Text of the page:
June 2nd, 2016 Newsletter
June 2nd, 2016 Newsletter
June 2, 2016
Good morning and welcome to agebuzz… Headlining today’s topics:
-The Last Word
Runners Up: Exercise Benefits Brain Health: Researchers from the University of Miami have new data to support the benefits of moderate to vigorous exercise as a way to protect the aging brain. The benefits of exercise for the heart and more general physical health are widely known. What is now becoming clear is that exercise may also be crucial for maintaining mental clarity and cognitive skills. Researchers documented that those seniors engaged in moderate to vigorous regular exercise had brains equivalent to individuals ten years younger. Yet another reason to lace up your running shoes! Get out your water bottle and Read This.
Call And Response: Voters Must Demand Candidates Address Health Issues: It may be the silly season in politics, but there’s nothing silly about the serious health policy issues that candidates are ignoring. Kaiser Health News has created a list of health concerns that loom large as the population ages and that have serious health and economic consequences for our country if they remain unaddressed. The list includes rising out-of-pocket health expenses, lack of access to dental care, the costs of long-term care, and the burdens of Medicare, which currently constitutes 14% of the federal budget. Rising drug prices are also of concern. If we don’t demand attention to these issues, candidates won’t feel the need to take action. So pull out your megaphone and Read This.
Losing My Mind: Tech Products That Help You Keep Track: Has anyone seen my keys? Could you call my cell phone- I can’t find it. Where did I leave that umbrella? Does this sound like you or someone you know? Given all of the devices and stuff that we carry around each day, it’s no wonder that things get lost- or at the least, misplaced. How to solve these little life annoyances? Several tech companies now make small devices either built into products or easily attachable to your possessions, so that you can get a reliable response when you shout out for your lost object. Want more info on these tech trackers? Read This.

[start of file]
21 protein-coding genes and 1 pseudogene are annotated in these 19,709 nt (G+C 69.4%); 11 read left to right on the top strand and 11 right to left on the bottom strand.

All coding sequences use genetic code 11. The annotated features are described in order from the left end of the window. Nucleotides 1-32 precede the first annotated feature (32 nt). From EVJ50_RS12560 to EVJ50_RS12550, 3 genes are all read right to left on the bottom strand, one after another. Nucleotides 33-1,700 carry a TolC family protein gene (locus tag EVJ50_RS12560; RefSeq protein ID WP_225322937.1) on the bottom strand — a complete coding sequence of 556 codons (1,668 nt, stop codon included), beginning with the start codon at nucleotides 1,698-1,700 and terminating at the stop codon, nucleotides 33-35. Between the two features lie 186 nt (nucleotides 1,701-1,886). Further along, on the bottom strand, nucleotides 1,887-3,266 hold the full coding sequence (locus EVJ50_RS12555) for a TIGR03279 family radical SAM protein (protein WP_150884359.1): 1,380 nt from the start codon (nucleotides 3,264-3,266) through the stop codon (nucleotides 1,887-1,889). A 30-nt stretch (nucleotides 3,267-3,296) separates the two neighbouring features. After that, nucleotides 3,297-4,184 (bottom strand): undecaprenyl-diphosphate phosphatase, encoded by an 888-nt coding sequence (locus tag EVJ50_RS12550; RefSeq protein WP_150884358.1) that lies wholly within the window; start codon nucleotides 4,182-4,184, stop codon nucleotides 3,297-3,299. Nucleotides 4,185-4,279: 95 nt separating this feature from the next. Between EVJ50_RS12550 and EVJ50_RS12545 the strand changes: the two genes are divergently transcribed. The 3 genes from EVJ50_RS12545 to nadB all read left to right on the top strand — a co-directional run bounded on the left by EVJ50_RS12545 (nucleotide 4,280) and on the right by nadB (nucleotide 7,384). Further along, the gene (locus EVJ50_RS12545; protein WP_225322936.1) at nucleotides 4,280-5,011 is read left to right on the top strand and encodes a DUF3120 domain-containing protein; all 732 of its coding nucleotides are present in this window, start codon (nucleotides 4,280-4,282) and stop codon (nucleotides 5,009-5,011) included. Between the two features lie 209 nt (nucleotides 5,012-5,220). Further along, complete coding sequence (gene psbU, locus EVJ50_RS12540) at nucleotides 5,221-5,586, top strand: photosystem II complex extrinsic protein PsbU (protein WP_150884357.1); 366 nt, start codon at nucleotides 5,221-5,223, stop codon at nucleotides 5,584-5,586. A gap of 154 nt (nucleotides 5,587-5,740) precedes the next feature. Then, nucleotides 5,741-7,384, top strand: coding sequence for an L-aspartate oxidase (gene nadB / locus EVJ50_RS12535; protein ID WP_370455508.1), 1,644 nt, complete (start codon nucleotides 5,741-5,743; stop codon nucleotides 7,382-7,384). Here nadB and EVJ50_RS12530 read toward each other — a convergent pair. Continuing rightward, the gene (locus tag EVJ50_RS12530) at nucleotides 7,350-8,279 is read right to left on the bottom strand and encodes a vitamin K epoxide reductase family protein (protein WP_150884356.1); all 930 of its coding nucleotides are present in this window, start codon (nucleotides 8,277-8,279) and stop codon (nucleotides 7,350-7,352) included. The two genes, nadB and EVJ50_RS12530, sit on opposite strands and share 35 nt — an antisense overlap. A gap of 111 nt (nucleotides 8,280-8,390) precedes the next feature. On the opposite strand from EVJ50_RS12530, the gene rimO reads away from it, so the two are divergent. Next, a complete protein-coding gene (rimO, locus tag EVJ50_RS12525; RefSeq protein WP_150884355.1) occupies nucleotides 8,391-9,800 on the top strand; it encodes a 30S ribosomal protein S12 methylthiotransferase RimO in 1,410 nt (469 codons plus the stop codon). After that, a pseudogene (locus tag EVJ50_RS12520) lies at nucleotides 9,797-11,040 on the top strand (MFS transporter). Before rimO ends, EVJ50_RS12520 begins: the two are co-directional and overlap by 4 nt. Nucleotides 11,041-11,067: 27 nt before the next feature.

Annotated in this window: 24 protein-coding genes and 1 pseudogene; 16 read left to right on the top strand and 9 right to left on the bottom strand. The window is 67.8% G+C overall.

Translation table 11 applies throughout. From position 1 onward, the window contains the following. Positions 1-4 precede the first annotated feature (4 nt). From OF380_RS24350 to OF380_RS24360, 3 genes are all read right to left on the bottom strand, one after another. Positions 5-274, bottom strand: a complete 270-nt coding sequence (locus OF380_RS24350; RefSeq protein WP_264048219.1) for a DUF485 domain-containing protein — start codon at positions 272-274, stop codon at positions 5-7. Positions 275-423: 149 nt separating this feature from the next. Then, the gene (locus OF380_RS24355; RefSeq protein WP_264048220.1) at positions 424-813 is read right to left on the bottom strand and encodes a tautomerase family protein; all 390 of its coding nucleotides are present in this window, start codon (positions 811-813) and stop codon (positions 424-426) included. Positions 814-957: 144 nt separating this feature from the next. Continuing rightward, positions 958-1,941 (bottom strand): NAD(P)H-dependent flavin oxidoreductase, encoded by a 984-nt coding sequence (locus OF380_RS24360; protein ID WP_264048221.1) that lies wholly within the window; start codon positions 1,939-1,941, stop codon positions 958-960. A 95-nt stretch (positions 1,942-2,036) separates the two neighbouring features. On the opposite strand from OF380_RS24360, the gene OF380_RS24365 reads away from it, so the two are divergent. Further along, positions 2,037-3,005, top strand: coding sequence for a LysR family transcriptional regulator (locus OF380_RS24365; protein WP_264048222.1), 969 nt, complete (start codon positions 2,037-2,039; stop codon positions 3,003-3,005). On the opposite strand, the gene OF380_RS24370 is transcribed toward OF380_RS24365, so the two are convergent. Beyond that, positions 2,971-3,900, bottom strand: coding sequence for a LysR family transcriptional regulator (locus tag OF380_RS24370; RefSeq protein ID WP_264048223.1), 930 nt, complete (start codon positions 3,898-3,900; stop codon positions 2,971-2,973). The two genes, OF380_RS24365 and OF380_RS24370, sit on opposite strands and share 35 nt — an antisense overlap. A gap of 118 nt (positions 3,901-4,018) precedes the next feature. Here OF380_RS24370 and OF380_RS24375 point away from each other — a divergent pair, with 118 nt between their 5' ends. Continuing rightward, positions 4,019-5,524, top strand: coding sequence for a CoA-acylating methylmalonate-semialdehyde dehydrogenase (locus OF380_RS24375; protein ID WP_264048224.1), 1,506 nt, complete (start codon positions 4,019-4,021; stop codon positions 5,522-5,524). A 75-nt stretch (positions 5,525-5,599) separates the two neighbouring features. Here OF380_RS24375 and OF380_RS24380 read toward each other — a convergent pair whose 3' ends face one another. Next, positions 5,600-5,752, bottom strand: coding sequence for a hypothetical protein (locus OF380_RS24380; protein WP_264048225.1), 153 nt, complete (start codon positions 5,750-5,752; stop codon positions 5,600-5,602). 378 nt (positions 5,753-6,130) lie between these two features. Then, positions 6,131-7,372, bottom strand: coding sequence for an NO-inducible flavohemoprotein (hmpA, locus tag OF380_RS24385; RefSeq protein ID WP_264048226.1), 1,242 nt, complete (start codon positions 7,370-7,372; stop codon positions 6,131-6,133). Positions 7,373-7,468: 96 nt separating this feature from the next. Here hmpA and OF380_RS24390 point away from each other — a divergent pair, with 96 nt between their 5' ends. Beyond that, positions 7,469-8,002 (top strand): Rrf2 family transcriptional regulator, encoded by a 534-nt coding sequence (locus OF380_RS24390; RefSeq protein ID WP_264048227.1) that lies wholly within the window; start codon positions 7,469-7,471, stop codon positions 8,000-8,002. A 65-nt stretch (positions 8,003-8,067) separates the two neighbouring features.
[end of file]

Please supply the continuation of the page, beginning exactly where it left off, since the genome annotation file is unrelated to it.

It Takes A Village: Community Networks For Aging In Place: The data is clear: if given the choice, most people prefer to grow older in their homes and familiar neighborhoods i.e., they want to “age-in-place.” But as we age accommodations often need to be made: Repairs or changes to the environment for safety concerns, assistance in the home for difficult tasks or personal care, or perhaps arrangements for transportation or social interactions that used to be taken for granted. In many communities, where clusters of individuals are growing older, “villages” have sprung up to allow seniors to share resources or get helpful suggestions from one another to ease the challenges that confront those aging in place. The Village to Village Network is a not for profit organization that helps set up these community villages, and that can help you locate one in your own community. To find out how it’s done and what’s available in your own region, Read This.
Hospital Hazard: Mental Status Changes In Older Hospital Patients: It’s not uncommon for caregivers to be concerned about mental status changes in their hospitalized older relatives. Hospitals are highly artificial environments that can turn normal routines upside down: sleep is disrupted, strangers come and go, medications may be abruptly altered, all leading to disorientation, confusion, and delirium in older patients. In over 200 hospitals around the country, there is a program called HELP (Hospital Elder Life Program) that works to identify patients who may be at risk and to prevent the often dire consequences of this delirium. To learn more about this program and for tips about how to protect your loved ones in such circumstances, Read This.
Old Friends: Four Ladies Turn 100 Together: At the beginning of the 20th century, four small African American girls began their lives in the same Southwest neighborhood of Washington DC. They played together, faced the same challenges growing up in a still-segregated society, grew up to marry and start families and sustained their friendships through life’s pleasures and perils. What they never anticipated, and still find astonishing, is that from girlhood to great-grandmother status, these women have all reached the age of 100 together. It’s a story of both personal and American history, and it’s a wonder to behold. Read their story Here.
THE LAST WORD: “I have reached the age when, if someone tells me to wear socks, I don’t have to.” Albert Einstein